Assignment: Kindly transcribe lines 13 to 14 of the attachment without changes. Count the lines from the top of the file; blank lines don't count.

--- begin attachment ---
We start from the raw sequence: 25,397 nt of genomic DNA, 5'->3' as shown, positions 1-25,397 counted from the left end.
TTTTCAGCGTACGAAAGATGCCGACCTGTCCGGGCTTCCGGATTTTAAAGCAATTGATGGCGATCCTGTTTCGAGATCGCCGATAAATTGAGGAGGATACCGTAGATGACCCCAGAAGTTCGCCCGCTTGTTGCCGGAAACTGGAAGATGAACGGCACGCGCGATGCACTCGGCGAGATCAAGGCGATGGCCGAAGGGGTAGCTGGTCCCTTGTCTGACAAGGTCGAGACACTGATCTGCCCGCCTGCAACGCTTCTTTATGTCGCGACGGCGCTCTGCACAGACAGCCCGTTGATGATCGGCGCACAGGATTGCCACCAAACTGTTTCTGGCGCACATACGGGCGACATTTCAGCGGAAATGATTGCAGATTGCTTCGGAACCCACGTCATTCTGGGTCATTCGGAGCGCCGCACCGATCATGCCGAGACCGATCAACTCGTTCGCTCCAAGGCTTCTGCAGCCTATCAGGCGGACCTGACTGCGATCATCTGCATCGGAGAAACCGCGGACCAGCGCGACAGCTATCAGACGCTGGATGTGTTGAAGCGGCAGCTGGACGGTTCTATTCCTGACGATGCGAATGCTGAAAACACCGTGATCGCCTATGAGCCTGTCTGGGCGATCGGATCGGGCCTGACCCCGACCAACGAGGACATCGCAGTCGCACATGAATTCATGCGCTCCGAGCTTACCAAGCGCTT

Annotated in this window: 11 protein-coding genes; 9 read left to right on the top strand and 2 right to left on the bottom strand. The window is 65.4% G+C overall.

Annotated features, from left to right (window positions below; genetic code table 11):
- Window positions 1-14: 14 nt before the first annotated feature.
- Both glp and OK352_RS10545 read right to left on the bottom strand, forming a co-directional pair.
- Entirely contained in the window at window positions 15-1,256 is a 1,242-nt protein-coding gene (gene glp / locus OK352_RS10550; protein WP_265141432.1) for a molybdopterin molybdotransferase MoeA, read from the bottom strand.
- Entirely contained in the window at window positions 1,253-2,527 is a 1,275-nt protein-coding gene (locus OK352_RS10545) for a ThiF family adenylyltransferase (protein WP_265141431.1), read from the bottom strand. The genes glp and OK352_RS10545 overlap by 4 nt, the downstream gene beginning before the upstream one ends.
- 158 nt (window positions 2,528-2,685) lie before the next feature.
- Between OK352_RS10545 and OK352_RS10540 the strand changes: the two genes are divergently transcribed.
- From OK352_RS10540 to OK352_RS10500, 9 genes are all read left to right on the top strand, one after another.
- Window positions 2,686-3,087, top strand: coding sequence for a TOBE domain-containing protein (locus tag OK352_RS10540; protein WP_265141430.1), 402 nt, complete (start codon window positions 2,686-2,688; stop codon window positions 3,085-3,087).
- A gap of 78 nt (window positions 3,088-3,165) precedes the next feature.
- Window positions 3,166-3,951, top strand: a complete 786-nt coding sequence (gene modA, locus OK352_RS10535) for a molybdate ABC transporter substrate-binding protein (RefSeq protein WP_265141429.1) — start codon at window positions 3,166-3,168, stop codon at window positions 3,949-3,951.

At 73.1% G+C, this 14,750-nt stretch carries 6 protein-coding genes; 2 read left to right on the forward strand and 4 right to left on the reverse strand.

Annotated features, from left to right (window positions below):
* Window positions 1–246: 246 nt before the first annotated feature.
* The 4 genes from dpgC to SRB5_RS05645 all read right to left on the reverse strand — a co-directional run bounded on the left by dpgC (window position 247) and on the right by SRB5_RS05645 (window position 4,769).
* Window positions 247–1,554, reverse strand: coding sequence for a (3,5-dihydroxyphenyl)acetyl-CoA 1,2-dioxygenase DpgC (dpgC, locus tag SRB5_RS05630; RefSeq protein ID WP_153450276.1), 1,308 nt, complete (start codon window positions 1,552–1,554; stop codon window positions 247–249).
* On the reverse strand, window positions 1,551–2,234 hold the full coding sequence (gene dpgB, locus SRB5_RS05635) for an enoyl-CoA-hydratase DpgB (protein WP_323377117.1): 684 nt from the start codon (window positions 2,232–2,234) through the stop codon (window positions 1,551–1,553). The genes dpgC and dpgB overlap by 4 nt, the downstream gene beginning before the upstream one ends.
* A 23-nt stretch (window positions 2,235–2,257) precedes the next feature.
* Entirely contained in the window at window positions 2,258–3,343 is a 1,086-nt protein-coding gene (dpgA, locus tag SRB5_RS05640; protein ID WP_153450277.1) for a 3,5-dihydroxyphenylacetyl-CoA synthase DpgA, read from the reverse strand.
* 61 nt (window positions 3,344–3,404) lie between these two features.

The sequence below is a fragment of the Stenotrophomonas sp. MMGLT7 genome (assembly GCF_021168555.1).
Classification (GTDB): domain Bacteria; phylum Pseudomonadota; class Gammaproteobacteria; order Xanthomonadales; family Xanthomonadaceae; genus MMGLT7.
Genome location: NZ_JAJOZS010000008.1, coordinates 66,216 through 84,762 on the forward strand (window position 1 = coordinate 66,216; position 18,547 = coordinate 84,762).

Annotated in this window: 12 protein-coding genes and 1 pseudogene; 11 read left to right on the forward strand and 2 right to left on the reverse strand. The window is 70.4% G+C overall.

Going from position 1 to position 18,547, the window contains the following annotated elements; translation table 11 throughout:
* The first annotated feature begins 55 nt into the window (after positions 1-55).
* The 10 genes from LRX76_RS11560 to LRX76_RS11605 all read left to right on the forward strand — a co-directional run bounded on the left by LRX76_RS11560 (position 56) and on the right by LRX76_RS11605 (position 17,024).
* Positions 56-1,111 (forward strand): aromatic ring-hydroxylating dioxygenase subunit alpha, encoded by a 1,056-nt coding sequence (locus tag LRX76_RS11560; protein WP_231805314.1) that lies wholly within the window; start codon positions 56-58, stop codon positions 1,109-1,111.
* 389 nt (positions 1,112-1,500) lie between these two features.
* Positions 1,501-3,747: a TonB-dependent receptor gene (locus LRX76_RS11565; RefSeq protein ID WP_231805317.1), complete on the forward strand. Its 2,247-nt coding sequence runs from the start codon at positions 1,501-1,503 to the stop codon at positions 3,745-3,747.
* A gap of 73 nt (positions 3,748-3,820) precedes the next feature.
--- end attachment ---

- A gap of 78 nt (window positions 3,088-3,165) precedes the next feature.
- Window positions 3,166-3,951, top strand: a complete 786-nt coding sequence (gene modA, locus OK352_RS10535) for a molybdate ABC transporter substrate-binding protein (RefSeq protein WP_265141429.1) — start codon at window positions 3,166-3,168, stop codon at window positions 3,949-3,951.